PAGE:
Tech is in the crosshairs of the competition sharpshooters again — in the UK, US, Europe and Australia.
We revealed today the EU and UK are set to open in-depth antitrust investigations into Nvidia’s $40bn acquisition of the UK chip designer Arm, after rivals called for the deal to be blocked. Officials and advisers in both Brussels and London said that serious scrutiny of the deal was warranted.
“This deal will be thoroughly investigated [ . . . ] and scrutiny may lead all the way to a prohibition,” one person with direct knowledge of the situation told us.
Chip rivals are concerned that Arm will lose its current impartiality in supplying them with designs and regulators may agree. “There is a good chance of the deal being blocked because there is no real way to preserve neutrality. There will be irresistible economic incentives for Nvidia to combine elements with Arm. Otherwise, why are they paying $40bn?” said one person close to the situation.
In Australia, the competition regulator’s chief Rod Sims told the FT he was confident politicians would approve legislation forcing Big Tech companies to pay for news, despite a threat by Google to shut its search engine in the country. “This has got more cross-party support than just about any other bill I can remember,” he said.
In the US, Senator Amy Klobuchar told Axios she planned to reintroduce her bipartisan Journalism Competition and Preservation Act to let newspapers collectively bargain with dominant platforms over payment and other issues. She also introduced a bill on Thursday that would give more powers to the Federal Trade Commission and Justice department to tackle competition issues.
For now, the New York Times is doing very well without extra payments from Big Tech. Today it reported it ended 2020 with more than 7.5m paying readers. Propelled by interest in the US election, the publisher added 627,000 new digital subscribers in the final three months, ahead of analyst expectations.
The Internet of (Five) Things
1. UK assault on batteries, Apple’s Kia car
A post-Brexit realisation has dawned on carmakers in the UK that their real challenge now is replacing traditional engine plants with battery factories. Today’s Big Read looks at the task ahead. Meanwhile, the semiconductor shortage for the auto industry may be prolonged, and Apple is close to finalising a deal with Hyundai-Kia to manufacture an Apple-branded autonomous electric vehicle at the Kia assembly plant in West Point, Georgia, sources tell CNBC.
2. Parler chief says he was fired
John Matze, chief executive of the social media platform favoured by far-right groups and recently forced offline, has been dismissed. He told the Financial Times that he was removed by Parler’s board, which is controlled by Republican mega-donor Rebekah Mercer, but was given no reason for his “termination”.
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3. BT and Nokia struggle with fibre and 5G progress
The UK government needs to cut business rates on new fibre lines in order to hit its target of connecting 85 per cent of the country to “gigabit” speed broadband, according to BT’s chief. In the 5G world, Nokia is expecting a second year of declining revenues. The telecoms equipment maker warned of a tough 2021 as it struggles to assert itself in the 5G market against rivals Huawei and Ericsson.
4. Myanmar Facebook block, India Twitter ban
Myanmar’s junta has ordered all internet service providers to block access to Facebook in the country in a bid to quash public opposition to this week’s military coup. In India, the government has warned Twitter to re-block access to accounts on its platform that had used a hashtag connected to a farmers’ protest, or face penalties.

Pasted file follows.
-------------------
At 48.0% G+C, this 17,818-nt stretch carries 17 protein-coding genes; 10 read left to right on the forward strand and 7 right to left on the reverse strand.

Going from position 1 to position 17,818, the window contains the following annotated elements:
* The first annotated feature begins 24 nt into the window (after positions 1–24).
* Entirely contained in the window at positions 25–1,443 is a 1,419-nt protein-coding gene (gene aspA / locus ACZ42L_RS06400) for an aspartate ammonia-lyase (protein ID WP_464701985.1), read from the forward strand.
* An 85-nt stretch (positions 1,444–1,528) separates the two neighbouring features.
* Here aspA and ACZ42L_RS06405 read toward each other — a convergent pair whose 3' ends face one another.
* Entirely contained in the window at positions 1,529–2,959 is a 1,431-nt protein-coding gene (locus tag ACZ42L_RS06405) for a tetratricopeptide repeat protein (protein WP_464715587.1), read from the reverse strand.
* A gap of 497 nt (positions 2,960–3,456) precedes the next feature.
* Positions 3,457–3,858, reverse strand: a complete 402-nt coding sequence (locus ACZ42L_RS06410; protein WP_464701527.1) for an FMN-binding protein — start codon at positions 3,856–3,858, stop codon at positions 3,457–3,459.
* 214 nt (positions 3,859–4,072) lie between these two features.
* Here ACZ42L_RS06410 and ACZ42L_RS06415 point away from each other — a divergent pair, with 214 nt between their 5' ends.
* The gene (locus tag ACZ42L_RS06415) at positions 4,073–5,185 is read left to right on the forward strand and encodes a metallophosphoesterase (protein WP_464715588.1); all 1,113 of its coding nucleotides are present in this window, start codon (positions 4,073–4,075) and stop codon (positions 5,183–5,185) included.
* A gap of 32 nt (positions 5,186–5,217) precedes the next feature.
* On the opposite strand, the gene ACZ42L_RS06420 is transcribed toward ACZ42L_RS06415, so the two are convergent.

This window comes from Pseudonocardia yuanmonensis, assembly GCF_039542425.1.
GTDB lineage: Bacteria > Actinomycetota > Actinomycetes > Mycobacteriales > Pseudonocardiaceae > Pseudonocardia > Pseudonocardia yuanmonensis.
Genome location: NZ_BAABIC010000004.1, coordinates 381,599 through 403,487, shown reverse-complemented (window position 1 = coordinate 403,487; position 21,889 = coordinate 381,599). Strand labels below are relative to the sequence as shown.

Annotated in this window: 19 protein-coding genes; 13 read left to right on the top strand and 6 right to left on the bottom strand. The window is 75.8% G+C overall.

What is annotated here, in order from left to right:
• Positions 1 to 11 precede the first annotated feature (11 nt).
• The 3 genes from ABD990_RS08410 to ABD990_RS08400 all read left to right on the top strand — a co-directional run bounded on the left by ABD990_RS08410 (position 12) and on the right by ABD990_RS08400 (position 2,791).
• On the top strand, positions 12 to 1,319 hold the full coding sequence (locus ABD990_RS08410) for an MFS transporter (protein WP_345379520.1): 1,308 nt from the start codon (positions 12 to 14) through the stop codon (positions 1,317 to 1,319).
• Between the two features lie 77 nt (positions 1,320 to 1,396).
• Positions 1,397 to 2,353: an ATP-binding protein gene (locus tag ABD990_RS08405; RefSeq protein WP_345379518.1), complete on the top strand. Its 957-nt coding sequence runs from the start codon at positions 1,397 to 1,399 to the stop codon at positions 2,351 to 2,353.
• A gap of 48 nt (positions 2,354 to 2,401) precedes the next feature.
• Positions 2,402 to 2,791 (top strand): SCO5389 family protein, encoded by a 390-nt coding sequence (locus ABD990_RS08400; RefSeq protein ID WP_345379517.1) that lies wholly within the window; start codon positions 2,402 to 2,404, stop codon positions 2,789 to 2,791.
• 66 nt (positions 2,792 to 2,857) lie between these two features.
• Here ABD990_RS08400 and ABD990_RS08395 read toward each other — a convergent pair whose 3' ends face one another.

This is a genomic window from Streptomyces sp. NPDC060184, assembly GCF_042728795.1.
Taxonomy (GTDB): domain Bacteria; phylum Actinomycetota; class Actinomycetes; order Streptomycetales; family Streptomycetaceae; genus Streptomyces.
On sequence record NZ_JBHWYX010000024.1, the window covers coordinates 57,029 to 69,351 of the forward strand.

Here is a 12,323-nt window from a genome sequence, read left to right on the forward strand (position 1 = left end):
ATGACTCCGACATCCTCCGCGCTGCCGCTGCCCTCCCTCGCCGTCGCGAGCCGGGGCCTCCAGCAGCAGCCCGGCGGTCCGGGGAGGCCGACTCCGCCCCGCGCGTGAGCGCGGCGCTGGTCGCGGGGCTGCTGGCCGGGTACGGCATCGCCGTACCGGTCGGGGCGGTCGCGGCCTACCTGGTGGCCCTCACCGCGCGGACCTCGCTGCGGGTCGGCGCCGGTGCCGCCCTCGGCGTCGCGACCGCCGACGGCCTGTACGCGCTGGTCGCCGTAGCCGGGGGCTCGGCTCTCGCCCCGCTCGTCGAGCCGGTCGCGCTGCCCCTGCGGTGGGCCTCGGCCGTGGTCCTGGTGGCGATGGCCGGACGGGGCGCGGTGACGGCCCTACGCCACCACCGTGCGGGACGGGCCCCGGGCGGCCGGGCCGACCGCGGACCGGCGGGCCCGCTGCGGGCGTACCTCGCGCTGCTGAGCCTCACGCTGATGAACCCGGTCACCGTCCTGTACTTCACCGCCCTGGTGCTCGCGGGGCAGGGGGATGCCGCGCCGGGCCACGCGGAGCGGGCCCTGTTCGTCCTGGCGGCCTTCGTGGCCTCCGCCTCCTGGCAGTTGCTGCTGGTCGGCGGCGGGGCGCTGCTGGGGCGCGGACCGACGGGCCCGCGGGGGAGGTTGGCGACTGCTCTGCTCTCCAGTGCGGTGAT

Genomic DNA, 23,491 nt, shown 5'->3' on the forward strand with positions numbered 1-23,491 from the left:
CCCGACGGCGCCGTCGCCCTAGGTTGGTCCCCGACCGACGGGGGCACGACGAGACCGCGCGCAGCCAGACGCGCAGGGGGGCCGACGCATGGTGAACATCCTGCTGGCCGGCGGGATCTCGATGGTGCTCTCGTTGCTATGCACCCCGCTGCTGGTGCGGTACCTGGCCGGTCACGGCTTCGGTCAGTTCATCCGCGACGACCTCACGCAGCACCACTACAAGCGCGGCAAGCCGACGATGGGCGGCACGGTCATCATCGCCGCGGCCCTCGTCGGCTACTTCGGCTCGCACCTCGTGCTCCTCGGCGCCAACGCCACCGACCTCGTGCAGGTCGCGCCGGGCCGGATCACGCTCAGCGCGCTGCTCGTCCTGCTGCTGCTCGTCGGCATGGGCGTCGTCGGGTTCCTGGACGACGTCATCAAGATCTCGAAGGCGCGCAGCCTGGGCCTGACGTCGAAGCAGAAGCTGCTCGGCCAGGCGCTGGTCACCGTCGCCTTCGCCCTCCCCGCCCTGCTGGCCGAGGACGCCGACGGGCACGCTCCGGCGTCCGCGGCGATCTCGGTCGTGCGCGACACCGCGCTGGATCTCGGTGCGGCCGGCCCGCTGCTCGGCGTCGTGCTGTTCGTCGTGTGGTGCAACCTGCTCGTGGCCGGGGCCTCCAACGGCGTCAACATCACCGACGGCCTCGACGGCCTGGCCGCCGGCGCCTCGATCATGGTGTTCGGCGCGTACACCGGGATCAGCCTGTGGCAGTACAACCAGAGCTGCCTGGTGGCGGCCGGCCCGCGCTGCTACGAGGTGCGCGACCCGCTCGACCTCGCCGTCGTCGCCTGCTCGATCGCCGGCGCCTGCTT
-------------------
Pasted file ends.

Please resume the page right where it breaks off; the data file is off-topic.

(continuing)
5. Bitcoin boom backstopped by easy-money policies
A flood of central bank stimulus and widening interest among retail and institutional investors has sustained the rally in cryptocurrencies even as sceptics warn that the market is in the throes of a bubble. This is the latest report in our Runaway Markets series.
Forwarded from Sifted — the European start-up week
Ben Horowitz, Mary Meeker, and Bill Gurley are among today’s ‘legends’ of venture capital, having withstood the industry’s toughest test — time. But there’s now a new generation of VCs being prepped to (one day) lead the world’s top investment funds. Several are benefiting from initiatives to open up the VC industry beyond just the privileged elite, and from community forums. Elsewhere, young creators like Harry Stebbings have set up their own funds, hiring other 20-somethings to help lead them.
So who are the most exciting and youngest VCs to watch in Europe? And how are they thinking differently?
Elsewhere in European start-up news this week, French company Beam raised $9.5m in fresh capital from investors to back their improbable mission: reinvent the browser. The move will see them taking on Google, Microsoft and Mozilla. Looking at UK start-ups, Cashplus, a digital-only banking provider, became the latest fintech to secure a banking licence and turning to Romania UiPath closed a $750m funding round at a post-money valuation of $35bn, making it the largest European private tech company just months ahead of a planned initial public offering.
Tech tools — Microsoft Viva
Y viva employee experience management! Microsoft unveiled Viva today, its first “Employee Experience Platform”. That means office software as a service focused on internal comms, organising employee development and training, benefits and wellbeing. Microsoft can leverage its adoption through its success with 365 and Teams, while posing a challenge to Workday, which offers similar human resources services, and Qualtrics, which was spun out by SAP last month.